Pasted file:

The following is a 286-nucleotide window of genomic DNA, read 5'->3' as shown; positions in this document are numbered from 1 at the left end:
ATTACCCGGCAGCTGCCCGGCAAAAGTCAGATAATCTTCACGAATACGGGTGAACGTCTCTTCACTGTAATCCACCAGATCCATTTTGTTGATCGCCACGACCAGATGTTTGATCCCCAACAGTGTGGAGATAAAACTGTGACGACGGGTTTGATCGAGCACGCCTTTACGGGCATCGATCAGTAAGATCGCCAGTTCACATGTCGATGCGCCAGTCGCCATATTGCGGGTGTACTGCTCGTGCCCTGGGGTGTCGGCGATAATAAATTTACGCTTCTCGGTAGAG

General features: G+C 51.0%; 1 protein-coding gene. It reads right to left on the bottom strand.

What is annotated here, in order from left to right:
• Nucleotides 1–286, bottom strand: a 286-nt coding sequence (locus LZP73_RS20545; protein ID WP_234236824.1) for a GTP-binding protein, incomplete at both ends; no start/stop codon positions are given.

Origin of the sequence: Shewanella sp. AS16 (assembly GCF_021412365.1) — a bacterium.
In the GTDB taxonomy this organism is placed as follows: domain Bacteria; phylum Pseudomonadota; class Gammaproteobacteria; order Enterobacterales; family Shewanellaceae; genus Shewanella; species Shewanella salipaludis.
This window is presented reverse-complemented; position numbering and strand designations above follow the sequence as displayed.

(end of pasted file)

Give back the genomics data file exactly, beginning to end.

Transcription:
The following is a 286-nucleotide window of genomic DNA, read 5'->3' as shown; positions in this document are numbered from 1 at the left end:
ATTACCCGGCAGCTGCCCGGCAAAAGTCAGATAATCTTCACGAATACGGGTGAACGTCTCTTCACTGTAATCCACCAGATCCATTTTGTTGATCGCCACGACCAGATGTTTGATCCCCAACAGTGTGGAGATAAAACTGTGACGACGGGTTTGATCGAGCACGCCTTTACGGGCATCGATCAGTAAGATCGCCAGTTCACATGTCGATGCGCCAGTCGCCATATTGCGGGTGTACTGCTCGTGCCCTGGGGTGTCGGCGATAATAAATTTACGCTTCTCGGTAGAG

General features: G+C 51.0%; 1 protein-coding gene. It reads right to left on the bottom strand.

What is annotated here, in order from left to right:
• Nucleotides 1–286, bottom strand: a 286-nt coding sequence (locus LZP73_RS20545; protein ID WP_234236824.1) for a GTP-binding protein, incomplete at both ends; no start/stop codon positions are given.

Origin of the sequence: Shewanella sp. AS16 (assembly GCF_021412365.1) — a bacterium.
In the GTDB taxonomy this organism is placed as follows: domain Bacteria; phylum Pseudomonadota; class Gammaproteobacteria; order Enterobacterales; family Shewanellaceae; genus Shewanella; species Shewanella salipaludis.
This window is presented reverse-complemented; position numbering and strand designations above follow the sequence as displayed.